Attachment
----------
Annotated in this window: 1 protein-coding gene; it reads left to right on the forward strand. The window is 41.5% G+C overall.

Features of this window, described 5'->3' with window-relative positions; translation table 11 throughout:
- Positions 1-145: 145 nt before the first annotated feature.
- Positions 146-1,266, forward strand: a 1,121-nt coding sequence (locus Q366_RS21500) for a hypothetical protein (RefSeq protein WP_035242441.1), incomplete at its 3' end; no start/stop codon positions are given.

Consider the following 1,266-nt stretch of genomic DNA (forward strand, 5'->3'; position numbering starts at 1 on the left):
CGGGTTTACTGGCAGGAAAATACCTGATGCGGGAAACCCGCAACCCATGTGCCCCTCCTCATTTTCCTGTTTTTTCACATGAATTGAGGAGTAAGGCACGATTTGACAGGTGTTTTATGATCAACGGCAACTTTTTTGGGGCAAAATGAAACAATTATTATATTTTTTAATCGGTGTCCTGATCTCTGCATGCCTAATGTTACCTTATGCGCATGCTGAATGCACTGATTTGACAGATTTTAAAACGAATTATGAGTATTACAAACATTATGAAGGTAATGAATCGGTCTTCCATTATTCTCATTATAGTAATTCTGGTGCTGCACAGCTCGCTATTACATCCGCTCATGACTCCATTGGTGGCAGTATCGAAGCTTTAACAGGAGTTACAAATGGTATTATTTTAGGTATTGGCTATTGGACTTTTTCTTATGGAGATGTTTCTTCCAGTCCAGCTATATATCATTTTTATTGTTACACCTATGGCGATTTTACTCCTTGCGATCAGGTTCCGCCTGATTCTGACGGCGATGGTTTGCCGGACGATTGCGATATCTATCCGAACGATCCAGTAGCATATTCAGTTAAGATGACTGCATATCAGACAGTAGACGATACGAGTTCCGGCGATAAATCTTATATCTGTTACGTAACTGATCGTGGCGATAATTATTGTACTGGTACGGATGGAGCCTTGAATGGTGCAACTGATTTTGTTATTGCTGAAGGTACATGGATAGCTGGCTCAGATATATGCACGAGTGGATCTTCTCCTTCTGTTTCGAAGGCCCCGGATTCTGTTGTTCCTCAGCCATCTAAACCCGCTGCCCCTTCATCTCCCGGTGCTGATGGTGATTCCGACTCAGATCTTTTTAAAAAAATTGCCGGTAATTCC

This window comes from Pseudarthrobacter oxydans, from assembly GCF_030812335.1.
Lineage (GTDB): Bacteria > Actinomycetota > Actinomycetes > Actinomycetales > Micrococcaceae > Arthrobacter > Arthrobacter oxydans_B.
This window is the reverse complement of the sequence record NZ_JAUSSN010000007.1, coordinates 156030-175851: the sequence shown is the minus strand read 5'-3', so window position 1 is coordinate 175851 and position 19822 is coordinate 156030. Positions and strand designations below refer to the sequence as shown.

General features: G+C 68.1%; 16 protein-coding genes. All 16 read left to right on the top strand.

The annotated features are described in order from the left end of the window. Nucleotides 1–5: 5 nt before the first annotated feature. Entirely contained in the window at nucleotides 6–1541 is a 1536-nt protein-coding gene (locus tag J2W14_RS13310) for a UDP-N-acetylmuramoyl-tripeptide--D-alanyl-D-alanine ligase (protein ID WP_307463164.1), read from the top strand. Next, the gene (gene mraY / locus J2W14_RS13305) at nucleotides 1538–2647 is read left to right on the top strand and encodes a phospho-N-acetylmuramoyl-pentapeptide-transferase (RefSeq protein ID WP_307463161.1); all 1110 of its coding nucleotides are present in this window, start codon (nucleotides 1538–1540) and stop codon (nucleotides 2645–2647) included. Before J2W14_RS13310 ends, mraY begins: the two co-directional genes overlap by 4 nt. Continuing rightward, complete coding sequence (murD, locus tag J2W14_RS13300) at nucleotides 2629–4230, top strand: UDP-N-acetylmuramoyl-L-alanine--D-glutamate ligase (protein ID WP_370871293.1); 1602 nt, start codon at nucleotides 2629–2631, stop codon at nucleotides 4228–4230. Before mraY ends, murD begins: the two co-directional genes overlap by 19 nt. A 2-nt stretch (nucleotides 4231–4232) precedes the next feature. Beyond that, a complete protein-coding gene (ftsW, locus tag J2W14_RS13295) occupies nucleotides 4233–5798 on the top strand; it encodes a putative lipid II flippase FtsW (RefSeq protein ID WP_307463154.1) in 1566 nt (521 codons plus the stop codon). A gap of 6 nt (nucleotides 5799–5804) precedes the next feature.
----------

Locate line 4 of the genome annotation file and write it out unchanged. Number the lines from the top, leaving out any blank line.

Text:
- Positions 146-1,266, forward strand: a 1,121-nt coding sequence (locus Q366_RS21500) for a hypothetical protein (RefSeq protein WP_035242441.1), incomplete at its 3' end; no start/stop codon positions are given.